Audit: City healthy but oversight needed
Audit Manager Michael Bosl presented the 2017 audit findings at the May 7 Osakis City Council meeting.
The good news is that Bosl reported "really stable activity within the general fund" and suggested that the city was "really financially healthy."
The funds in the general fund went down by $24,257 due to expenditures for a balance of $1,686,565.
The liquor store fund decreased by $43,000 in 2017. There was a transfer from the liquor store into the general fund of $50,500, for a net profit of $6,815.
The cash balance left in the liquor store fund was $75,892 and Bosl noted the position of that fund is tenuous if the city continues to transfer money from the municipal store.
"If you continue moving forward with this net balance, you'll approach a zero net balance," Bosl said.
Bosl had two major suggestions for improvements for the City of Osakis.
His first suggestion was about the level of oversight within the city departments and a lack of segregation of accounting duties, particularly with payroll oversight. Payroll is the city's biggest expense so the audit manager suggested increasing oversight there first.
"Even though you have a small staff, it's more important to make sure you have some oversight and mitigating controls," Bosl said. "It would really be prudent for the city to take a more documented look (at payroll records)."
In other similar sized cities, city council members are more involved with payroll oversight or outside companies are hired to take a look, Bosl said.
"It's important as a small city to make proactive risk assessment choices," Bosl said. "Proactive measures prevent fraud from happening. When I see fraud happening, it's going to cost you more in the long run. That's what all the statistics show."
Council member Justin Dalheimer agreed with Bosl and made a motion to get quotes from outside companies to take a 24 month look back at all of the city's payroll records. Council member Jerry Olson seconded the motion.
The auditor said there were no noted discrepancies, but it would be a proactive look.
"I don't think I have enough information to vote on it," Council member Jim Snyder said.
After further discussion, the motion passed with one vote of opposition from Mayor Keith Emerson.
Liquor store inventory problems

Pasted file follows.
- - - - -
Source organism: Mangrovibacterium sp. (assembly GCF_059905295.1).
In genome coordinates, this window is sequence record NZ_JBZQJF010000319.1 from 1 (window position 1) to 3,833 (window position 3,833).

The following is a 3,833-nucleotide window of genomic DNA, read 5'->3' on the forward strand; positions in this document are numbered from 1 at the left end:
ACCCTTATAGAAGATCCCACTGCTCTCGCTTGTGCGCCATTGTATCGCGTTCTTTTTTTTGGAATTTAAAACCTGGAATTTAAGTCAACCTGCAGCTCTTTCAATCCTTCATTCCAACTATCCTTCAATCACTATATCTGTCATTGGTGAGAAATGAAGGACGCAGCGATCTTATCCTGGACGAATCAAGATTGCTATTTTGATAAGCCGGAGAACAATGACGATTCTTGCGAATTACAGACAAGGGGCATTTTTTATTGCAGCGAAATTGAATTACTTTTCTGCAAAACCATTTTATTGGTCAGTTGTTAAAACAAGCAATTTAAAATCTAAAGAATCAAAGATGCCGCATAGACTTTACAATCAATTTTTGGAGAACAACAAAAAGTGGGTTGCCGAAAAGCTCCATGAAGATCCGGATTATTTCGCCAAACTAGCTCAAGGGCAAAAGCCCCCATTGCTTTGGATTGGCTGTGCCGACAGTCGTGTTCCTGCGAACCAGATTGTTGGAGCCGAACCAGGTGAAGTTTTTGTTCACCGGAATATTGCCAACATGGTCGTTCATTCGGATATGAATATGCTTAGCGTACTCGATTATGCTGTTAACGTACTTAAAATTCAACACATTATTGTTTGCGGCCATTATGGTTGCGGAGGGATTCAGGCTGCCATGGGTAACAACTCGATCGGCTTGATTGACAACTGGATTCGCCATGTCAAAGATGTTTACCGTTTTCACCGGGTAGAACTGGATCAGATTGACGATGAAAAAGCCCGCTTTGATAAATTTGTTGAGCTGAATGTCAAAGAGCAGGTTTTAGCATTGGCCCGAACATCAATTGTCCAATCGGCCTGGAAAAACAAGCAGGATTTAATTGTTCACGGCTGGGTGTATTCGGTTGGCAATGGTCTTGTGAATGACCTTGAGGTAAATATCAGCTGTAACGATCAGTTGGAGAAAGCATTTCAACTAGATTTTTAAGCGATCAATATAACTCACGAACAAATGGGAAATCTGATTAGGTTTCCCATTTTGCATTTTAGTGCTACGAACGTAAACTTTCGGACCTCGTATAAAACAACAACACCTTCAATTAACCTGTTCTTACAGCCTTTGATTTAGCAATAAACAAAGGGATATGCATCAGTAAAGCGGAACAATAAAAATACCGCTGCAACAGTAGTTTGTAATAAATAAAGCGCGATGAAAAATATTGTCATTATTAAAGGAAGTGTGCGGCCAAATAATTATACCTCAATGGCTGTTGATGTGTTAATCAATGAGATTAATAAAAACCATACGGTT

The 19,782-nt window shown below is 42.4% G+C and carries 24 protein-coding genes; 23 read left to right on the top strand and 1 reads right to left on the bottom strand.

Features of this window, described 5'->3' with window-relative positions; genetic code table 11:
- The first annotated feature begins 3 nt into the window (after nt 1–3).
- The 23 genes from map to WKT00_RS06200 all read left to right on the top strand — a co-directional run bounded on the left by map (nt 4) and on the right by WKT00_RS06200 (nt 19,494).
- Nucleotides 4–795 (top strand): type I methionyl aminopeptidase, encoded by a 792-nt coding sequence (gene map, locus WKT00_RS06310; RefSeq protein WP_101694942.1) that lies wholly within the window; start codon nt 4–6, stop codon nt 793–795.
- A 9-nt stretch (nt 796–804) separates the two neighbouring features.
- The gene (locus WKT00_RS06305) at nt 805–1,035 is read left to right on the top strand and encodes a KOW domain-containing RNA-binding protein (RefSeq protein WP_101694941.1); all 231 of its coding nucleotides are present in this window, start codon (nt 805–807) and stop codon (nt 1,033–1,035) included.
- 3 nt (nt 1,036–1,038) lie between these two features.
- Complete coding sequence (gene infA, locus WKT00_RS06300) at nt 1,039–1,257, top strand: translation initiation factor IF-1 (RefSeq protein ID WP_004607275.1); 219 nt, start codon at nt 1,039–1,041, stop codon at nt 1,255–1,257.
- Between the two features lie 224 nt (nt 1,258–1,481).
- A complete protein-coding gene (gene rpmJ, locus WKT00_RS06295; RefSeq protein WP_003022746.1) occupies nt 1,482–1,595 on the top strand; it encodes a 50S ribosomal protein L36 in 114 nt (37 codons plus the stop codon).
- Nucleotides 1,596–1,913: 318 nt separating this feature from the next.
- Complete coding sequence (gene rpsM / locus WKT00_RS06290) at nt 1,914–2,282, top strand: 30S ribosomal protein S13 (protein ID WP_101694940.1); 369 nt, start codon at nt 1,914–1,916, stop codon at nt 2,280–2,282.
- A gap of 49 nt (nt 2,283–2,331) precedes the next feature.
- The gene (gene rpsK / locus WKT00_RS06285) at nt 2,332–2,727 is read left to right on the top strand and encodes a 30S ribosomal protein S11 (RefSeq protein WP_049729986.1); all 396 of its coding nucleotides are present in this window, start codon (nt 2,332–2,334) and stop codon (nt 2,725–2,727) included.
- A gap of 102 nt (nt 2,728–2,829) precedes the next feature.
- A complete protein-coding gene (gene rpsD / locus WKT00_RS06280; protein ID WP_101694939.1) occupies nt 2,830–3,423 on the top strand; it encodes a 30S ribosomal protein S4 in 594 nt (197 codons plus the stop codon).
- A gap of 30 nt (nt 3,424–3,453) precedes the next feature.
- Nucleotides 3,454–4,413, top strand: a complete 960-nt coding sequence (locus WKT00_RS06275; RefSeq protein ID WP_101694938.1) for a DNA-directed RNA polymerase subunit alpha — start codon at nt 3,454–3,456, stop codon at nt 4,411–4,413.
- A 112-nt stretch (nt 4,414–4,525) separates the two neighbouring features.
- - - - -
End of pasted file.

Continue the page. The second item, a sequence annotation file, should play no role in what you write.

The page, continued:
The other point of weakness in the audit was the liquor store. The auditors and the city both preformed independent inventory counts at the liquor store on January 1, 2018. Seventeen of the 30 items counted had variances and 31 percent of the city's items needed manual adjustment after the count.
The city and the auditors had to perform a second count of inventory at the liquor store in March, which yielded an increase in accuracy but still raised some questions. Five of the 25 items counted in March had issues. There were items listed as $90.15 that actually cost $8. Some items were listed to cost $0 and items in inventory were listed as $6 each when it was $6 for 12.
When the auditors looked back at inventory after the March count, the inconsistencies with pricing had not been fixed.
The extra inventory count cost the city an extra $5,000. The audit company put in more than 50 hours of additional work dealing with the inventory discrepancies.
Bosl also noted that the cash register tapes should match up with actual monies accrued but sometimes the tapes were $90 or even $100 off.
"It seems to happen more often than it should," Bosl said.
In April, the liquor store implemented a policy that if there is a $5 variance in the cash register tapes, then there needs to be follow-up steps but no one followed the policy.
When it was the manager of the liquor store, Julie Didier's, time to speak with the council she expressed frustration over lack of help and a heavy workload.
"It's very hard to do this when you're bartending and trying to do your job too," Didier said. "It's getting up at 5 a.m. and working 17 hours. I give up. I will turn in my keys tomorrow."
Didier has been working on checking inventory before the liquor store opens, but she cited a lack of qualified help as the issue.
"I don't run a liquor store, Julie, I can't give you all the answers," Dahlheimer responded to Didier's exasperation.
"If you want to send me help, that'll be great," she said.
The council approved a raise for part-time liquor store employees in hopes that that will increase retention and ease the workload for Didier so she can focus on cleaning up the various issues.